Bob Stoops

OU Head Football Coach Bob Stoops addresses a press conference this spring. Stoops helped serve tornado victims and rescue workers staying at OU dorms in Norman. (Kyle Phillips / The Norman, Okla., Transcript)

Monday's tornado put an estimated 20,000 people out of their houses, which were damaged or destroyed. Some of those victims - and the rescue workers who've come to help them - are staying a few miles south, in dormitories at the University of Oklahoma.

More than 300 individuals and families left homeless by the storm are staying at OU, where the university is providing beds, hot water and meals, often delivered by a familiar face. The university also housed 287 first-responders from Texas, Nebraska, Kansas and Tennessee.

"Last night we walked in around 8 p.m., after working all day long," said Lisa Smith Mier, a member of a search and rescue team from Memphis. "And Bob Stoops is in the welcome line of the cafeteria. He was like, 'Hi, I'm Bob Stoops. Thanks for being here.'"

Mier said she took a picture with the university's head football coach, who was seen cleaning tables for rescue workers and tornado victims. She also shook hands with OU President David Boren, who greeted each member of the search and rescue team.

"These people are incredibly nice," said Mier, whose Tennessee Task Force 1 spent Tuesday and Wednesday searching for victims and survivors, then helped Moore residents pick through the rubble. OU donated thousands of bottles of water, as well as equipment and work gloves, to the effort.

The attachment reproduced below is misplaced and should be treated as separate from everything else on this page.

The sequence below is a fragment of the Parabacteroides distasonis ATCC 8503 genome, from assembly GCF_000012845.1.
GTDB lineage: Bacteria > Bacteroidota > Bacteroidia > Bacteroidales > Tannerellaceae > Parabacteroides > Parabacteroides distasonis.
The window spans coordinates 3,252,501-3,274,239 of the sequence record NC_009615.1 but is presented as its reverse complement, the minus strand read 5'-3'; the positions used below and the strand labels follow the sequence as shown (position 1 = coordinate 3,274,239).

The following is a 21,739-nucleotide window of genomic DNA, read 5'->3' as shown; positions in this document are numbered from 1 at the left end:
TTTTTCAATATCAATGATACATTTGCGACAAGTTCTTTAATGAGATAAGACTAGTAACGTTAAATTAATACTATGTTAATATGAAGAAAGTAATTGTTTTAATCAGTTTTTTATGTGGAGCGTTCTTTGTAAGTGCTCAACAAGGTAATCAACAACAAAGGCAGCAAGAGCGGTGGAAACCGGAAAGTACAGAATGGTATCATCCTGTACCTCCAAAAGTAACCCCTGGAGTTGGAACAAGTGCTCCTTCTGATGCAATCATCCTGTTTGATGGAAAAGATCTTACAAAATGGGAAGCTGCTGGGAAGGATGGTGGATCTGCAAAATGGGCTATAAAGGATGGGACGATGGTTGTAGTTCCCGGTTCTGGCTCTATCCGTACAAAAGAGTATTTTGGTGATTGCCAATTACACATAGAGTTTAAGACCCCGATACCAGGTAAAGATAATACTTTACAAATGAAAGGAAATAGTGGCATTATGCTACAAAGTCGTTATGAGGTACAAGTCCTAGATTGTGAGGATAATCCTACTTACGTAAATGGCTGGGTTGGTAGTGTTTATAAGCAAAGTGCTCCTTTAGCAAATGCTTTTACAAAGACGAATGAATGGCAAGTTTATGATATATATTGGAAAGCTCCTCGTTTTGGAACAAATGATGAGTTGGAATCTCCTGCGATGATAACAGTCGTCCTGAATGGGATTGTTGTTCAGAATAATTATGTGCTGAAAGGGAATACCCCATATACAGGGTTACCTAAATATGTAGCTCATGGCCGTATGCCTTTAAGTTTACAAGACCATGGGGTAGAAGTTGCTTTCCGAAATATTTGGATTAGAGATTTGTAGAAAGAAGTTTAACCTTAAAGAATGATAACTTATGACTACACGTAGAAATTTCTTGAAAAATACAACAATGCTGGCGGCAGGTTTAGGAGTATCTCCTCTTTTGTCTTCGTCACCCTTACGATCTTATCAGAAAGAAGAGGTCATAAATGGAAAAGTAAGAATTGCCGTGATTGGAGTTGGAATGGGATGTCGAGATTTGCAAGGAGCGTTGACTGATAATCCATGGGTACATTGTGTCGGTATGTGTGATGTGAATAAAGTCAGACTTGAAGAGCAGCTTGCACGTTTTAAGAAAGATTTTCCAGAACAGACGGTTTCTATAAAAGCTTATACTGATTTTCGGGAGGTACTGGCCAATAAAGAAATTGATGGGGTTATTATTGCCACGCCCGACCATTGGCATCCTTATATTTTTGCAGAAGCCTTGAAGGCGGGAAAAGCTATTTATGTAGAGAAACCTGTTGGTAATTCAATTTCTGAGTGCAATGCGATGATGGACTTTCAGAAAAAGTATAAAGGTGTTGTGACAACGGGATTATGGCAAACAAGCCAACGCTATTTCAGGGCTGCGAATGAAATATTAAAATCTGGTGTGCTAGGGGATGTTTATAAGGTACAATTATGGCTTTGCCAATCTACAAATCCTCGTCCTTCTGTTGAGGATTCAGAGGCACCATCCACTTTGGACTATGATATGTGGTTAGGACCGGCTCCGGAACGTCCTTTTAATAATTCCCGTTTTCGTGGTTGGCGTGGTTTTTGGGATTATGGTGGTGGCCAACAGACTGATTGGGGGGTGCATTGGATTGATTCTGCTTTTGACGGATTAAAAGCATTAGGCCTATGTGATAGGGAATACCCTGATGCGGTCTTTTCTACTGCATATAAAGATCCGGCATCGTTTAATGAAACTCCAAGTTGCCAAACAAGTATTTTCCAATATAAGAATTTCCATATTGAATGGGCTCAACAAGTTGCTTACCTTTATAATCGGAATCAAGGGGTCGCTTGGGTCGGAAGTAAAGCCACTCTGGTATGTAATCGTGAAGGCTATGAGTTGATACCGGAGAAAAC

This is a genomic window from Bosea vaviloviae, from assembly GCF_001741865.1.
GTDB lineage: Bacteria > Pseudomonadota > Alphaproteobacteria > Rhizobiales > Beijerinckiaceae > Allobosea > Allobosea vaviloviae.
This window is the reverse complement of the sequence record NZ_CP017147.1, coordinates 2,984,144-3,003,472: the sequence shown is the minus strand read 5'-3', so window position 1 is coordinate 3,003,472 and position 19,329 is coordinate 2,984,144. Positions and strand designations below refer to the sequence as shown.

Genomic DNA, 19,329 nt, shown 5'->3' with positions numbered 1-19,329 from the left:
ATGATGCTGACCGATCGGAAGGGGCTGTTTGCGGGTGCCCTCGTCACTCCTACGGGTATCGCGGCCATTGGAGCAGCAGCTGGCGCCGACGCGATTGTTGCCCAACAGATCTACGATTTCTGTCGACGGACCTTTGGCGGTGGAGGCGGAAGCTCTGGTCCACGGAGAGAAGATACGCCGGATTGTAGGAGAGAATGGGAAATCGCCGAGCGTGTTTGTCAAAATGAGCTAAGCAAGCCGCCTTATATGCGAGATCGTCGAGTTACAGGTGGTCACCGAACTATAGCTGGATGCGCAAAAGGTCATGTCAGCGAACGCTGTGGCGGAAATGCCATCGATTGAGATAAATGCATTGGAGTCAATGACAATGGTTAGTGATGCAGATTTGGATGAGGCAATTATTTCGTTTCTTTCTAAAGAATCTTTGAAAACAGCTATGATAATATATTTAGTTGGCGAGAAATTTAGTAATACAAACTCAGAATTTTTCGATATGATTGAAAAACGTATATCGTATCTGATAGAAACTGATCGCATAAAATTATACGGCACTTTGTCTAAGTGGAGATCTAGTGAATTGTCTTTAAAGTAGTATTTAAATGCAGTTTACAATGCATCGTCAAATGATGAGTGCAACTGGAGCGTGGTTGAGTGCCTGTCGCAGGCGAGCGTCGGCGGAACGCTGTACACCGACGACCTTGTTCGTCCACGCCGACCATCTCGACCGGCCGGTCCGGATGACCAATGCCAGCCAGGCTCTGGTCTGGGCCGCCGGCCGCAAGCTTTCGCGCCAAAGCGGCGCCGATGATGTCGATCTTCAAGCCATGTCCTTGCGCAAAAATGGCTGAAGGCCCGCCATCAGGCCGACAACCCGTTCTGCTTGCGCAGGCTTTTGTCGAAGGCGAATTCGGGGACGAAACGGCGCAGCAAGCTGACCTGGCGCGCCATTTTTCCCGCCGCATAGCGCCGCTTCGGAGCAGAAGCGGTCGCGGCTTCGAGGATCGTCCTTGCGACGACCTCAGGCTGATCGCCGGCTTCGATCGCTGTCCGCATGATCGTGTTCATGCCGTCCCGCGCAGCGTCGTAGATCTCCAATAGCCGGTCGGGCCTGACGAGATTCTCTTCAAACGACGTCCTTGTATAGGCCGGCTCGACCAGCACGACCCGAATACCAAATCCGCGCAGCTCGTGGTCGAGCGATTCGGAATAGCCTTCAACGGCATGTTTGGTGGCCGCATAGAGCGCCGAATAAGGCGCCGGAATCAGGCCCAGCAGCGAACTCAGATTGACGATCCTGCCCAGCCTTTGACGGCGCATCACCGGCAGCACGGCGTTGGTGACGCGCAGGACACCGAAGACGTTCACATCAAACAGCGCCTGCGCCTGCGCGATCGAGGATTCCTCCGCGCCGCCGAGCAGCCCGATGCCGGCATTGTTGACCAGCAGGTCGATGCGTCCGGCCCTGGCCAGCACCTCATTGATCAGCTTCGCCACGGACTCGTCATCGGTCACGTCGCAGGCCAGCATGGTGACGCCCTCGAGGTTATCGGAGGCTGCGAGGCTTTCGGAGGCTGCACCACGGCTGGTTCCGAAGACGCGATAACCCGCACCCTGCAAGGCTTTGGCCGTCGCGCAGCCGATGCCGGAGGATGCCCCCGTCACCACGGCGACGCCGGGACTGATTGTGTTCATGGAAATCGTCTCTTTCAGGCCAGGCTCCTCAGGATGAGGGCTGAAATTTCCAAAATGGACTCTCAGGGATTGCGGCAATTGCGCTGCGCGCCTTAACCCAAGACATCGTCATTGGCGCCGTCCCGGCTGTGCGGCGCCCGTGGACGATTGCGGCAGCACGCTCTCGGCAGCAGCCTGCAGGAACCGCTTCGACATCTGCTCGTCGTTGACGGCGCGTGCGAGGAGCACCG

Mier and her team toured parts of the OU campus, including the grounds around Memorial Stadium and Heisman Park. She admitted there's nothing like that back home in Memphis, where the team was scheduled to return Thursday.

Even as the rescuers took in the sights, it could diminish the tragedy they'd seen several miles north, said Mier, who has participated in search and rescue missions during the past decade from Louisiana to Washington, D.C.

"I guess you don't realize the power of the wind until you see these pieces of Wood speared through people's brick walls," said Mier. "It's crazy. We go to a lot of places - mostly for hurricanes - so we see all kinds of water damage, floodings and things washed away. But here, when you see the wind … it takes wood and punctures it through a brick house like it's no big deal."


Michael Kinney writes for The Norman, Okla., Transcript.

Recommended for you